Extrapolating from their directions just before they disappear it seemed the roads aimed at Grmez hill, another solitary outcrop in the Marshes. Were the builders looking for an anchor on the hard ground - as they did building the other road - before soldiering on to the main road at the edge of the Marshes?


Were the roads going to Grmez hill (top right)?


The last question we were cocky enough to pose is where exactly did the roads cross Ižica river. Bridges are usually sturdy constructions and their foundations often stand up to the ravages of time for much longer than the roads, Plus, river crossings were important places in the Roman world; they were very inclined to throw votive offerings to the gods of rivers, for good luck and safe travel and whatnot, and many of those offerings now tell us stories about the world passed long ago. Wouldn't it be nice to have more stories from that time? It was time to fly a kite and a camera!


Kite aerial video, shot just for fun with a regular action camera.



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With our heads full and our excitement growing, we packed the gear and went on site. A strong breeze compelled us to use the Box Delta kite, and in no time the AgroCam NDVI multispectral camera was aloft, taking photos that were to reveal all the mysteries; the roads, the bridges, the votive treasures, and all.


Did a Roman bridge once span Ižica river somewhere around here? Uncalibrated and unprocessed kite aerial photo, AgroCam NDVI on a Royal 69 sled kite. See us holding the kite line on the right!


Almost immediately after coming back and unloading some 200 photos onto the computer, our first assumption was shattered. The thing is the Marshes are a vibrant place, literally so - everything is subsiding and growing and faulting and uplifting, and a river crossing them is no exception. While Ižica is a Karst river, springing in its almost full form from underneath a rock in the center of Ig and therefore carries very little abrasive sediment that could erode its banks, it still meanders and floods and is prone to changing course. So when - and if - the Romans were building their roads around here, the river probably wasn't flowing where it flows now! Of course it wasn't.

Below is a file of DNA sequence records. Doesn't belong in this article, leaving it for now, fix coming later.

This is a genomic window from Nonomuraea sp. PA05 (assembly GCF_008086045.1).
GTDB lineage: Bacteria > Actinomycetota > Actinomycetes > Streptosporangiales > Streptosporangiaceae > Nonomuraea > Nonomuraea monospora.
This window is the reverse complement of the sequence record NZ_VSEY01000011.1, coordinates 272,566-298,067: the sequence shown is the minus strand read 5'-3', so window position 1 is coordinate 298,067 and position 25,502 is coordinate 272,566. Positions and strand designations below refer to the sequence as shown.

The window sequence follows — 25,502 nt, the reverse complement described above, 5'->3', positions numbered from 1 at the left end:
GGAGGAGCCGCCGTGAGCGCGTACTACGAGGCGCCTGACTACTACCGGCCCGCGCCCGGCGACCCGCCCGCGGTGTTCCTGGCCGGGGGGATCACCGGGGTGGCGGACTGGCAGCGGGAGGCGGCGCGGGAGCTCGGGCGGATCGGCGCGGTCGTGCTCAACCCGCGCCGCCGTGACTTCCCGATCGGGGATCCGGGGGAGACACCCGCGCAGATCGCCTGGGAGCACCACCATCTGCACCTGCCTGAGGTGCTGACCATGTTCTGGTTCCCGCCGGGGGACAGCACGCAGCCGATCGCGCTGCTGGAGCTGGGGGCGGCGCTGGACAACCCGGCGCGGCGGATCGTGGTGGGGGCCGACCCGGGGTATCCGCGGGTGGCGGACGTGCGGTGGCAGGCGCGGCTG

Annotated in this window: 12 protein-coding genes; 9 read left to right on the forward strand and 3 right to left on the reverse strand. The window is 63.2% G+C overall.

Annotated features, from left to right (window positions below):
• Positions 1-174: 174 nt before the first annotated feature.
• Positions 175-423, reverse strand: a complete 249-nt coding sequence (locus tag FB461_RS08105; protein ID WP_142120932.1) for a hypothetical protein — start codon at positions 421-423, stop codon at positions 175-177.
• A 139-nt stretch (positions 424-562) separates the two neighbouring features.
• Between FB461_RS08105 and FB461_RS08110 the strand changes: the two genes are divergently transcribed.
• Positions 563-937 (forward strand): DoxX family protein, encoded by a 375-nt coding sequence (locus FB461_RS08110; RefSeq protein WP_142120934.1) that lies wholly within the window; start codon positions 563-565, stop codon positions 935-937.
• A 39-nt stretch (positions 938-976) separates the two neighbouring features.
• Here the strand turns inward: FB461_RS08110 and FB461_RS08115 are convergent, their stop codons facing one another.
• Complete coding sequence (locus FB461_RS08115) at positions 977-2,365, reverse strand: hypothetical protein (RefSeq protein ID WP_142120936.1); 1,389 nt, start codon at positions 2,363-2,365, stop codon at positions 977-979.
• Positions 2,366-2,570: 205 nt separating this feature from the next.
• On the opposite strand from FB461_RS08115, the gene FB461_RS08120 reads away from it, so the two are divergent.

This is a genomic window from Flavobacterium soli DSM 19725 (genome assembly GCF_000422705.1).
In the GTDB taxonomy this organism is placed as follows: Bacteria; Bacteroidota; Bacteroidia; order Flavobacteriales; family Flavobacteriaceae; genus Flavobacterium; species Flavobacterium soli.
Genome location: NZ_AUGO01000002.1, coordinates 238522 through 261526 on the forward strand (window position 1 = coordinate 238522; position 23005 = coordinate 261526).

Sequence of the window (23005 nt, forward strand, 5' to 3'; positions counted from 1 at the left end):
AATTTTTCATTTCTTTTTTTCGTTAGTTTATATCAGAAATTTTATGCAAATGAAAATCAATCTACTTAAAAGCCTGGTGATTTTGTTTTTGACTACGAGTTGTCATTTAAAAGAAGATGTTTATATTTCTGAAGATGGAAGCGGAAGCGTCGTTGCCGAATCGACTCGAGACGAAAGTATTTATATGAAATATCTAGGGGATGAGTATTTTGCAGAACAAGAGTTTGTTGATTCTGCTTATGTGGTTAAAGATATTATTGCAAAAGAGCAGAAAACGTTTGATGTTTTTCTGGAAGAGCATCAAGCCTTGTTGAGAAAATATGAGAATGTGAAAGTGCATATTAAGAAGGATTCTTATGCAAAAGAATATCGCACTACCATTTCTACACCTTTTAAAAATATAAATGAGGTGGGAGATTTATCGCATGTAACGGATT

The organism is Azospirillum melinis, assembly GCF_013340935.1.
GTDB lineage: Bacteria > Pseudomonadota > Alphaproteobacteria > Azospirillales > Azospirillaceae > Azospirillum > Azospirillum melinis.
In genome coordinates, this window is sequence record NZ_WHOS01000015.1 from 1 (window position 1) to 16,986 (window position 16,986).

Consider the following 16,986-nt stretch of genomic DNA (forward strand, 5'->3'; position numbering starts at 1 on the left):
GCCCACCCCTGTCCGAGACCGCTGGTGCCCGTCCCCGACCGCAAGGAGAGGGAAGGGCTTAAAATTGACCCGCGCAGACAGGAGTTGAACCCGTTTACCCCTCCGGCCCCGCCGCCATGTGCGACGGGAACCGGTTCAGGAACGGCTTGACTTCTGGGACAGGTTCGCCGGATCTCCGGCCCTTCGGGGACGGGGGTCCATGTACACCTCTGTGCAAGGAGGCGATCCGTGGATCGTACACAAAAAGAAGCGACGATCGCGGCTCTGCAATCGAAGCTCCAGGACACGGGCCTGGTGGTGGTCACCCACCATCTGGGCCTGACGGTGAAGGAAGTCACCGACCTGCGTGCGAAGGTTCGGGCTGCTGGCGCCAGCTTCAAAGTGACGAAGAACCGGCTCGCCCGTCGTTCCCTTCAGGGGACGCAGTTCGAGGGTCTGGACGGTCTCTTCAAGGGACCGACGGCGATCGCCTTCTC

A meander in the middle of a meadow.


Photos revealed a meandering path crossing the marsh, hiding under the straight drainage canals. This is the old, long-abandoned course of Ižica, about 1.500 m long 20-30 m wide and almost unnoticeable in the wet meadows.


Old Ižica (marked in blue) crossing the meadows, and new Ižica on the right.


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Now we had a massive 3GB+ folder of multispectral photos, but most of them were shot above a wrong place ... partly because the river-crossing was not where we supposed it to be, partly because who would walk for hours around a soggy marsh with a crazy kite trying to crush your fingers and tear your hand off, and partly because of the wind's strength (way too much and growing) and direction (less-and-less-than-ideal). We needed another KAP session.


A couple of days later we were back; the wind was quite nice (if gusty) and we even had time to fly other kites before we went to work ;-)


A kite in action caught on a multispectral photo by another kite.


This time it all went well. We got the part where the roads disappear, we got the old river course where the bridges should be, we got hundreds of photos. and even enjoyed a couple of beers, Then it was processing time!


One of the tracks ("Road A"; vertical line on the right) disappears into the marsh.


One thing with kite aerial photos is that no matter how well the Picavet rig is constructed and attached to the kite line, the camera sways in the wind. The other is that the kite is stable alright, but the wind strength varies and so does the flight level. Different perspective and camera distances conspire to make stitching the photos together a true nightmare. After much coaxing we managed to persuade Photoshop to produce this - the main stitched image, showing most of the 'area of interest':


The area of interest. The old meandering river course is clearly visible, the point where Road A disappears is circled in red.



So, where are the roads hiding? We found a great online tool for processing infrared photos called Infragram, but when we put the image through their NDVI processor, we got this:


NDVI map produced by Infragram.


See anything? No? Well, pareidolia does help sometimes, and there was a hint of a ghost of a straight line. Actually of two of them:


Roads or pareidolic figments of too eager an imagination?


We needed to be more aggressive whilst processing the image, so we did the ENDVI map by ourselves, stretching the contrast to the limit and beyond ... and something more real started to emerge:


Now do you see them?